Since 2007, poverty among single, female–headed households in Allegheny County has increased by 9%. But some benefits, such as the $403 a month in cash assistance that an eligible family of three receives, haven’t increased in decades. Women who earn minimum wage struggle to afford safe housing. And racial disparities persist: 56% of Black family households are headed by a single mother, compared to 16% of white family households in Allegheny County.

Today, 64% of all single mothers are workforce participants, and 48% have some post-secondary education. Yet, the Foundation’s research shows there are still plenty of barriers to advancement:


For years, a growing demand among working women for affordable, high-quality child care has outstripped availability. Cara Ciminillo directs Trying Together, the regional early education nonprofit. Ciminillo was one of 17 community leaders who helped guide the Foundation’s qualitative research study on the conditions that single mothers face.

“Many single mothers rely on subsidies to afford child care,” says Ciminillo, but few state- and county- subsidized spots are available. Among the Foundation’s grants in this area is a $75,000 award to North Side–based nonprofit Providence Connections to subsidize the cost of child care for low-income families in its early childhood education program.


Commuting shouldn’t mean walking several miles to the nearest bus stop. Beginning in 2007, the Port Authority of Allegheny County cut service and increased fares. As a result, half of its existing bus routes vanished. For single mothers, rising rents force them further out into the suburbs and exacerbate transportation problems. The Foundation has approved a $27,665 grant to Allegheny Family Network for shuttle service in Natrona, Natrona Heights, Brackenridge and Tarentum. The three-day-a-week bus provides transportation for single mothers and their children with stops that include grocery stores, libraries and doctor’s offices.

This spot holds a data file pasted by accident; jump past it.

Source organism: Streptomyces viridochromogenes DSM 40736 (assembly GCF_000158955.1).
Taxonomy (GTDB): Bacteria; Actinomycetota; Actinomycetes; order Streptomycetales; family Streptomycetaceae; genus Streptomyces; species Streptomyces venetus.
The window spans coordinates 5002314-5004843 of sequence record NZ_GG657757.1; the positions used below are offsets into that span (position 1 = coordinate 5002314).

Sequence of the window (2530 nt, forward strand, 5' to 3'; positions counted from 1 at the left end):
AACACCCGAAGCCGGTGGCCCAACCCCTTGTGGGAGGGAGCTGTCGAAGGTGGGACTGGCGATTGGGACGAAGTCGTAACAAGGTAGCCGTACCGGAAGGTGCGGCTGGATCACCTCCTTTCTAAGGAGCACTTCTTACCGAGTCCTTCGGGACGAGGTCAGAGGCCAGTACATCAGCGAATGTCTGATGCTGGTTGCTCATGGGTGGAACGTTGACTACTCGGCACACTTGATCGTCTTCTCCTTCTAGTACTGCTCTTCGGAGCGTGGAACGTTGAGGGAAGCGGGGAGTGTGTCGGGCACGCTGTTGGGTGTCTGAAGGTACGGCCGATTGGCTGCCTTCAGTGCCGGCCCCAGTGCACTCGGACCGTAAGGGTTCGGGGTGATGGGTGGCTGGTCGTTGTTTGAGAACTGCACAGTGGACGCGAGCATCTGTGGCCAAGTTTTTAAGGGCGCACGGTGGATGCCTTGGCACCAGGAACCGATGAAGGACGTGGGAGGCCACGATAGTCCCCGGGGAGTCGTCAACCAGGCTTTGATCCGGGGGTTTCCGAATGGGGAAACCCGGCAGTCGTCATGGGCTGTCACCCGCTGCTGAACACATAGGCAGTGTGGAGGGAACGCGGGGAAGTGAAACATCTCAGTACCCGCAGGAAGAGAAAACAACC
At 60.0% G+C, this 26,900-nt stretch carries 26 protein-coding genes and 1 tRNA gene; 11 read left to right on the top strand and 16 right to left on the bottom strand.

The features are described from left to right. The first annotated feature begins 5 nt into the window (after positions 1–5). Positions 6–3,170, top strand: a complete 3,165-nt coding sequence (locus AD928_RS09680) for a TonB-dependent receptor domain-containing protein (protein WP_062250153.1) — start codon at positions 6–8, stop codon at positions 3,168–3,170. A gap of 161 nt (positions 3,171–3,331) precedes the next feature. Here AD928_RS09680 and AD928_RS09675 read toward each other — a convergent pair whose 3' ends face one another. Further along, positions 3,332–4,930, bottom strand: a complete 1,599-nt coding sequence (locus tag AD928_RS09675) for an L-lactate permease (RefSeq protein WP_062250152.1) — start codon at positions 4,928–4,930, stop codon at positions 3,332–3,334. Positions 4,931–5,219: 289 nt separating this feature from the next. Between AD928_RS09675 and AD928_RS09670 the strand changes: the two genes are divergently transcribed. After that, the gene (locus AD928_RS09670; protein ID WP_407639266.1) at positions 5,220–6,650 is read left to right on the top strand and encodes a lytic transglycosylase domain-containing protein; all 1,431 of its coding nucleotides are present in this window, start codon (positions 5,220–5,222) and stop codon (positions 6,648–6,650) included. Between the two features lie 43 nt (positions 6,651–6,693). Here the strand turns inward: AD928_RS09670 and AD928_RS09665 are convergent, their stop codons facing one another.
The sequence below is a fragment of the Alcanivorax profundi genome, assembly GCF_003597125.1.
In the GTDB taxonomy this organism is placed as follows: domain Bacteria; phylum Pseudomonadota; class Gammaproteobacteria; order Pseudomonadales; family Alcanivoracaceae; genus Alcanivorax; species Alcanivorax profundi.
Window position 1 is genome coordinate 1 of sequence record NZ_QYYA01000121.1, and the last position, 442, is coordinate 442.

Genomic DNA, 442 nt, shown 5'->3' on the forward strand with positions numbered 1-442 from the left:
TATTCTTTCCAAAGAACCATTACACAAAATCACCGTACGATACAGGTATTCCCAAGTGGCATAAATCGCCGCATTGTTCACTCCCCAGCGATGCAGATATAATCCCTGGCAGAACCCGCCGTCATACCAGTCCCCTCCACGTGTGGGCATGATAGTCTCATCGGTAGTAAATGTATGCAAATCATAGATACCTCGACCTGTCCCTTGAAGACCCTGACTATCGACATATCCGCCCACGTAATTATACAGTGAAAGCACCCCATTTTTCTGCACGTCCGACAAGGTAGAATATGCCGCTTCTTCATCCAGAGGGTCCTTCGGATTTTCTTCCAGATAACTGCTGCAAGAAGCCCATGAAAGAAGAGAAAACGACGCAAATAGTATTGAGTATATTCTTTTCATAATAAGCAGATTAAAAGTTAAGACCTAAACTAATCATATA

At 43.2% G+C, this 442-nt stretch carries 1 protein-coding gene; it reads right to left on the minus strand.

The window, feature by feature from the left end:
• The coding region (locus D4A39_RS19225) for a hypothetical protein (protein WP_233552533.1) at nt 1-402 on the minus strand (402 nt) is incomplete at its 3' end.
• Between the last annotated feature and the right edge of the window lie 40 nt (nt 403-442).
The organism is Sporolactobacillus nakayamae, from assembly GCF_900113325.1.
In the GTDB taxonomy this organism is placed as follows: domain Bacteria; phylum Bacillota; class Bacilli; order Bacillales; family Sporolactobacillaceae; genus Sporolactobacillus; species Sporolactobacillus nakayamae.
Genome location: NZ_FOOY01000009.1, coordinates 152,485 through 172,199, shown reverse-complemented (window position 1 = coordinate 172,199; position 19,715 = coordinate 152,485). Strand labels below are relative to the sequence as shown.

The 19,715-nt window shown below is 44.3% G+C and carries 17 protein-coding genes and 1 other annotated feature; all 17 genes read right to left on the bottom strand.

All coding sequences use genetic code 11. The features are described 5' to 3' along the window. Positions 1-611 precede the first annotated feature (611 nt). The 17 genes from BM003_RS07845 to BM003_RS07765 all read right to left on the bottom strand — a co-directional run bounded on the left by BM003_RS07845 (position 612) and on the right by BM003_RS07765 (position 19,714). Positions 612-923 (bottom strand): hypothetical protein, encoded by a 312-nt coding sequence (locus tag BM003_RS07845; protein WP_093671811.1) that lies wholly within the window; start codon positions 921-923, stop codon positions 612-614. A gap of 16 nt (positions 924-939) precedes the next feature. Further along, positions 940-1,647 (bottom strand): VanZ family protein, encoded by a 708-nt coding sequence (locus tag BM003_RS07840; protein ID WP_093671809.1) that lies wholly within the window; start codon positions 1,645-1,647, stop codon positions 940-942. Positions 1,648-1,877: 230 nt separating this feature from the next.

Experts call it “the cliff effect”: Even at minimum wage, working more hours can push incomes over federal income guidelines, and the higher paycheck often doesn’t make up for the value of supports. This can result in the sudden cutoff of public benefits such as subsidized child care, health insurance, and housing or food assistance.

The Foundation has convened an advisory group of single mothers to ensure that its grant-making and policy efforts offer new approaches. Three grants totaling $210,000 have recently been awarded to organizations focusing on women in poverty: one to the Women’s Center & Shelter of Greater Pittsburgh to support emergency shelter and onsite child care; another to Human Services Center Corporation to fund a program that helps women build practical skills for advancing out of poverty; and the third to Bethlehem Haven, a women’s shelter, to assist those facing eviction.

“People most impacted by poverty should be at the center of finding solutions,” says Michelle McMurray, the Foundation’s director of grantmaking for Children, Youth and Families. “When their voices are included, we are more likely to employ strategies that have a better chance of supporting the hopes and dreams of them and their children.”

Original story appeared in the 2018-19 Report to the Community